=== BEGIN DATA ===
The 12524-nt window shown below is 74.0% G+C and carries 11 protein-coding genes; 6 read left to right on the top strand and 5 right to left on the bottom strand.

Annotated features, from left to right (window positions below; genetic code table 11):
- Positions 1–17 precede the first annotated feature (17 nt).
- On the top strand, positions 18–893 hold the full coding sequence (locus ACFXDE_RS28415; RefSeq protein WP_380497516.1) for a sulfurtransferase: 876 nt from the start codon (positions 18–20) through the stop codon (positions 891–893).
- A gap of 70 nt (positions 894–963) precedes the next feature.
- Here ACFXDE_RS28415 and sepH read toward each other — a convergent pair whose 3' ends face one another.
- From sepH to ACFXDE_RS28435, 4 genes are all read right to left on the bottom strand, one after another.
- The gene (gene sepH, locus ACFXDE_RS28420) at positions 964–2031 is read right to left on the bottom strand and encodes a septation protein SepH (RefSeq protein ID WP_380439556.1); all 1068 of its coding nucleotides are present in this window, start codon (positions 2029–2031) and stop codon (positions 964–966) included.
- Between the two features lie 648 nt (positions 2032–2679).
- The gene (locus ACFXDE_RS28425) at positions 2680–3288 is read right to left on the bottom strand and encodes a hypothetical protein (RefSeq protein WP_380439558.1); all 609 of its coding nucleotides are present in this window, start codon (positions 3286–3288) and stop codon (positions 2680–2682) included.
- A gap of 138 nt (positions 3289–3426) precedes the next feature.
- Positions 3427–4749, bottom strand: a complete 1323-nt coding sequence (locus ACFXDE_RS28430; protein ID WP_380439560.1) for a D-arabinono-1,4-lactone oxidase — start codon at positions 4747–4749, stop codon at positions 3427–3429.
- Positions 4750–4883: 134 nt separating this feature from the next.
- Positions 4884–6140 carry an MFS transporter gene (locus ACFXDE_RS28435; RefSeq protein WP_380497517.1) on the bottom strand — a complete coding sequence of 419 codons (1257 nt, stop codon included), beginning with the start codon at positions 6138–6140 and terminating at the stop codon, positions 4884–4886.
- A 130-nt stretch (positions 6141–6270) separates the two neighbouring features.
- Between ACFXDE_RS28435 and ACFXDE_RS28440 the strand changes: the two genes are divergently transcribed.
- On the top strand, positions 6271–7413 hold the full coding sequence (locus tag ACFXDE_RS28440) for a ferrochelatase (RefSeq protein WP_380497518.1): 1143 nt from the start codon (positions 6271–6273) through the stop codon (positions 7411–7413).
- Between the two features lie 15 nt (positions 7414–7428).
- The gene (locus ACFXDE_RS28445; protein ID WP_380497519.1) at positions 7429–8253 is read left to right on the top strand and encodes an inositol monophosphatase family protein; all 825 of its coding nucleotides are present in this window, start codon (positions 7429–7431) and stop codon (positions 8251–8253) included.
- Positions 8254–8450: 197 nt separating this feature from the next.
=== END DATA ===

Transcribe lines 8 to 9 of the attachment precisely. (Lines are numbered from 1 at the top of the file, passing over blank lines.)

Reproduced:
- The gene (gene sepH, locus ACFXDE_RS28420) at positions 964–2031 is read right to left on the bottom strand and encodes a septation protein SepH (RefSeq protein ID WP_380439556.1); all 1068 of its coding nucleotides are present in this window, start codon (positions 2029–2031) and stop codon (positions 964–966) included.
- Between the two features lie 648 nt (positions 2032–2679).